If you were to take a poll of Port fans and ask who their favourite player is, Charlie Dixon would be near the top of the list.
The key forward possesses many traits the traditional Port Adelaide fan loves to see in a player. An intense and imposing figure who is a strong, powerful, passionate character, wears his heart on his sleeve and is well loved by teammates and fans alike.
A player who creates a contest, can crash a pack, enjoys the physical contest and always gives 100 per cent.
While these are all very noble things, I had a slightly less positive outlook when analysing the overall output of Charlie Dixon since arriving at Alberton at the end of 2015.
Whether it be form, fitness, game plan or conditions, a whole host of factors can influence scoreboard impact, and Dixon has largely not been a prolific goal kicker throughout his AFL journey.
Rightly or wrongly I have often felt one of the most important key measures of a key forward is simply kicking goals.
Many have disputed this outlook with me over the years, often pointing to the fact Charlie is important to the structure and that even if he’s not kicking goals, he takes away a key defender. It is an argument I have never truly accepted.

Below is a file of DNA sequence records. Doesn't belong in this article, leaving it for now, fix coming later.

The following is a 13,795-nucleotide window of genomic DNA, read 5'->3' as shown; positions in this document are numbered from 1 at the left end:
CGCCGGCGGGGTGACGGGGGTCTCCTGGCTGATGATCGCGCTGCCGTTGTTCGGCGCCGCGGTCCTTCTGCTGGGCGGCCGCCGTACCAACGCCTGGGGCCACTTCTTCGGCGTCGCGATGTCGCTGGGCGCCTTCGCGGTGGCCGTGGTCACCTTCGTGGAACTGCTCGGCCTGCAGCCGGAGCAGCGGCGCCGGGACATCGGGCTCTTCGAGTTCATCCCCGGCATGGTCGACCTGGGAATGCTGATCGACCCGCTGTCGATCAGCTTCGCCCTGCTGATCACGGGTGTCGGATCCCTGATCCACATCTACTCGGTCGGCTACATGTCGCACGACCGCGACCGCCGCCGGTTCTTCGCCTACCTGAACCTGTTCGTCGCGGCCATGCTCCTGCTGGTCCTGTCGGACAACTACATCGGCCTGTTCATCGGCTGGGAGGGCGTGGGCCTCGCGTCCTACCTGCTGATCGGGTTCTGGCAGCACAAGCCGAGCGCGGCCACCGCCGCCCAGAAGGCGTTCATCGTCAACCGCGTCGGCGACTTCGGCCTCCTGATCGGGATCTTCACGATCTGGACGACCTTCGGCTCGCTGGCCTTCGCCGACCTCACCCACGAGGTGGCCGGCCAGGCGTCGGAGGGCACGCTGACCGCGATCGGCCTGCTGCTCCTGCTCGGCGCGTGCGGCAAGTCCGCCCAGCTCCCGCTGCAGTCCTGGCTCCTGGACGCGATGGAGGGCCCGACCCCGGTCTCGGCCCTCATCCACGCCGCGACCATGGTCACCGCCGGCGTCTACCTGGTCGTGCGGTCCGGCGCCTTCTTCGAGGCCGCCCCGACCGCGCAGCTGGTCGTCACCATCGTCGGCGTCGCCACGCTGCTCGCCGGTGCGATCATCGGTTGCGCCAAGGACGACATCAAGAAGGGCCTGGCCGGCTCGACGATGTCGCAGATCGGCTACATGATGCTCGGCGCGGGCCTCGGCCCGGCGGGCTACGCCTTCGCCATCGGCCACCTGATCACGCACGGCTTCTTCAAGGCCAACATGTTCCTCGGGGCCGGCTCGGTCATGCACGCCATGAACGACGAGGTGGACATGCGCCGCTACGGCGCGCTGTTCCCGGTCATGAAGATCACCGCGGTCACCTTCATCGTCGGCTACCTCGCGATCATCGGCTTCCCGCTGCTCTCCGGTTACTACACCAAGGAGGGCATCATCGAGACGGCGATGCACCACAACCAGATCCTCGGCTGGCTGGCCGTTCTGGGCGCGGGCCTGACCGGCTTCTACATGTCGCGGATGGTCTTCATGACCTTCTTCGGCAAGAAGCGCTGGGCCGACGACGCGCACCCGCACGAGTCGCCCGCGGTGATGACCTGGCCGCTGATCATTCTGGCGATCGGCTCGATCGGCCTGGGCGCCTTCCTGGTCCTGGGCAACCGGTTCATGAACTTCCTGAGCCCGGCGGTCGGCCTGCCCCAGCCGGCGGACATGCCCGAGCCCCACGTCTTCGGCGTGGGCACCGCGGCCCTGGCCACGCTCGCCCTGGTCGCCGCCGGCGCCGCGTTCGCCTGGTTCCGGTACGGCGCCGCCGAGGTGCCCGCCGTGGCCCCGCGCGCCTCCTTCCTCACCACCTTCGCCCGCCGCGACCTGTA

Yes, it is technically correct. But if the Power drafted Hulk Hogan, stuck him at full-forward and the ball heads in his direction, the opposition will no doubt have a defender grappling with the Hulkster.
Injury has been somewhat constant in the 29-year-old’s career to date and the Queenslander has not managed 50 goals in a season since his AFL debut in 2011.
Simply based on historical evidence I had my doubts if a player turning 30 in 2020 would suddenly have everything click together for a career-best year, but this now seems very plausible.
The evolution to Coleman contender
All preseason the dialogue out of Alberton and media was Charlie Dixon is as fit as he has ever been. While it was great to hear, we often get this rhetoric from AFL clubs in the off-season about players training the house down.
Inevitably after this anticipation Dixon was injured in the last preseason game and missed Round 1.
Dixon returned for the Round 2 clash against Adelaide, a team the former Sun has traditionally struggled against, with Daniel Talia having his measure.
A return of three goals in isolation may not justify a party, but it was a step in the right direction for Dixon, having his best game against the Crows.
The Charlie fan club
The last fortnight has been particularly impressive against the Western Australia clubs, capped off with a dominant six-goal display against the Eagles last Saturday.
Significantly it was the biggest haul for any AFL player in 2020 and a career-high for Dixon in Port colours.
The performance eloquently described by Gerard Whateley on AFL Nation: “He is the most fearsome sight in footy”.
While Fox counterpart Gerard Healy echoed similar sentiments: “I’m going to the footy to watch Charlie next week – any time I can go and see a bloke do that sort of stuff, that’s what our game is all about”.
There is still a long way to go in this unpredictable season, but motivated, fit, clunking marks and kicking goals, ‘King Charlie’, as Dwayne Russell has christened him, is the beneficiary and playing career-best footy.